I wish I’d known all this a long time ago. I wish I could write a letter to my younger self and tell myself that marriage to a fellow academic just might be worth it (since I do love my husband, despite what you might be guessing after reading the foregoing), despite the cost of doing what I thought I loved. I wish  that when a female advisor told me that being married to a fellow academic in the same discipline is “really, really hard,” I would have had a clue what she meant by “really hard.”  I don’t know if I would have believed any of it, but maybe I would have been better prepared.

The “Right” Post-Ac Job and the Big Picture

Tonight I read a recent post over on the excellent website/resource “How to Leave Academia” about “What is the Right Academic Job.” The post bemoaned the impression that seems to be creeping along in post-ac and alt-ac circles that one should find the right kind of non-academic job, one that’s not only one that’s well-paid, with benefits, but that it makes full use of the impressive skill set a PhD is supposed to bring to the world outside the academy. The post also suggested that the stories of people just starting out on their post-ac paths were somehow not getting quite the same press coverage. This post in particular, and this blog in general, is trying to be an answer to that call.

Thankfully, the post by JC led me to breathe a much-needed sigh of relief, since I’ve spent the previous long while worrying a bit that my own current work as a part-time evening library circulation supervisor isn’t making enough use of my skills. Yes, I get to work with interesting people and train them (which is kind of like teaching). And frankly my geekier side loves the techiness of the library – ILL library codes and MARC catalog records are a little bit like knowing a secret code, after all. But I don’t do much writing, research, or analysis, and I do miss that. (Thankfully I get a bit of that in my other part time job, and that keeps me sane).

I wonder if the skill-set in question has to do with what might be called the Big Picture.  At a recent meet-up with folks from the Versatile PhD board, one attendee mentioned that in her current stop-gap job providing customer service for a large company, she’s realized that she doesn’t like solving short-term problems that take five minutes to figure out. She’d much rather work on assignments that look at the Big Picture. As I recalled the conversation later to my Professor Spouse, I thought it made total sense. Doctoral candidates and professors are all about the Big Picture: we plan our research and writing projects; we organize and plan our courses.  It’s big picture and small details all together. We set goals that can take weeks (in the case of an assignment), months (in the case of teaching a course), or years (in the case of a dissertation) to achieve.  What I’d ultimately like to find is a position that allows me to use these skills on a similar level to what I’d be doing as a tenure-track professor. And I think the lack of Big Picture thinking is what might make some post-acs and alt-acs wonder if a job is the “right” kind of job.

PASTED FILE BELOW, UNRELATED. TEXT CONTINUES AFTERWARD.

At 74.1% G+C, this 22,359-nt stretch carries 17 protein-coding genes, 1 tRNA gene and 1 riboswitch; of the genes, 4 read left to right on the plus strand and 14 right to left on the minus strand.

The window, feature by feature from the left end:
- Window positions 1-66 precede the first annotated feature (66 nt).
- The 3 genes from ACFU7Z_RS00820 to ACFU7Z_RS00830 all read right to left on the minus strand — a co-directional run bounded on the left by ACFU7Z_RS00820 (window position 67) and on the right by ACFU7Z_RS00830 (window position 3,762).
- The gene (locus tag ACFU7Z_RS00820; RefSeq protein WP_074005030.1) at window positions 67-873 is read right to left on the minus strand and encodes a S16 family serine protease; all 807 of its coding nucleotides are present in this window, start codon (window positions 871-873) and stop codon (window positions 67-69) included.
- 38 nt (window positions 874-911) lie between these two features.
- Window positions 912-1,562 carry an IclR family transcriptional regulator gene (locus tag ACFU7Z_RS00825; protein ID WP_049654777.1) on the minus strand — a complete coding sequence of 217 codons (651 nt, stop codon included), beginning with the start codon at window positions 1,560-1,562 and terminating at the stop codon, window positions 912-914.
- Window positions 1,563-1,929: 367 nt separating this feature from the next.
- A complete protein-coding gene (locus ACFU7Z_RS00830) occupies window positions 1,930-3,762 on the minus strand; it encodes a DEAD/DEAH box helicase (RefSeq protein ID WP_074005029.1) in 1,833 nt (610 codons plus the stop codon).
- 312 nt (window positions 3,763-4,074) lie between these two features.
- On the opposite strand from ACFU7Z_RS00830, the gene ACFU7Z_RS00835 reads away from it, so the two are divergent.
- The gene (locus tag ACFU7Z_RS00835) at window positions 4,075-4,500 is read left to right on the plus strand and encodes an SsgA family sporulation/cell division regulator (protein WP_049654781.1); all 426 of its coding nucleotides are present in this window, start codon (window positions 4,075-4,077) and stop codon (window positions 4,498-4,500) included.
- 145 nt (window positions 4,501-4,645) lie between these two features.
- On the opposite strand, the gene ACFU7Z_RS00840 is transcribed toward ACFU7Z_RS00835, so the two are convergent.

The more I think about it, though, I need to remind myself that a job is just one step on a longer career path. (Not to mention that I just had a baby nine months ago, and she’s not in daycare).  My position and title (should they even really matter) might be very different twenty years from now than they are now. As old as the mid-thirties might sound compared to if I hadn’t gone into my doctoral program and had started regular work in my mid-twenties, I still have a good twenty or thirty years of work ahead of me which might lead eventually to more Big Picture jobs.

I do think the literature (blogged and print-published) about post-ac job searches can give the impression that one might be able to jump from finishing the dissertation to a major management position at a company or organization, and in some cases, this might be true.  My own experience over the course of the past year has been of a much more middling nature.

In the past year, in addition to having a baby, I’ve had a few job interviews, including one at the bottom of a totem pole, doing very basic work digitizing and scanning documents, and one at the other end of the very same totem pole, as the head of that department. Neither was a great fit: as Goldilocks might say, one was too hot, the other too cold, and neither resulted in an offer. The second job opening, at almost the top of the totem pole, would have been a dream alt-ac job, one that was connected to my academic field and drew on my alt-ac work experience. It would have been the kind of well-paid, difficult, challenging Big Picture job that made for the capstone of any career, and I would have been quite happy to tell strangers what I did for a living. Obviously, I was not well-enough qualified in terms of years of experience for it. I think I knew this from the outset, but I was honored and thrilled to get a screening interview with the recruiter, and also a first-round telephone interview with the company. The interview showed me something that might come as an unpleasant truth: it take a few years before I’ll be ready, from an employer’s perspective, for the kind of job that will most fully engage my skills.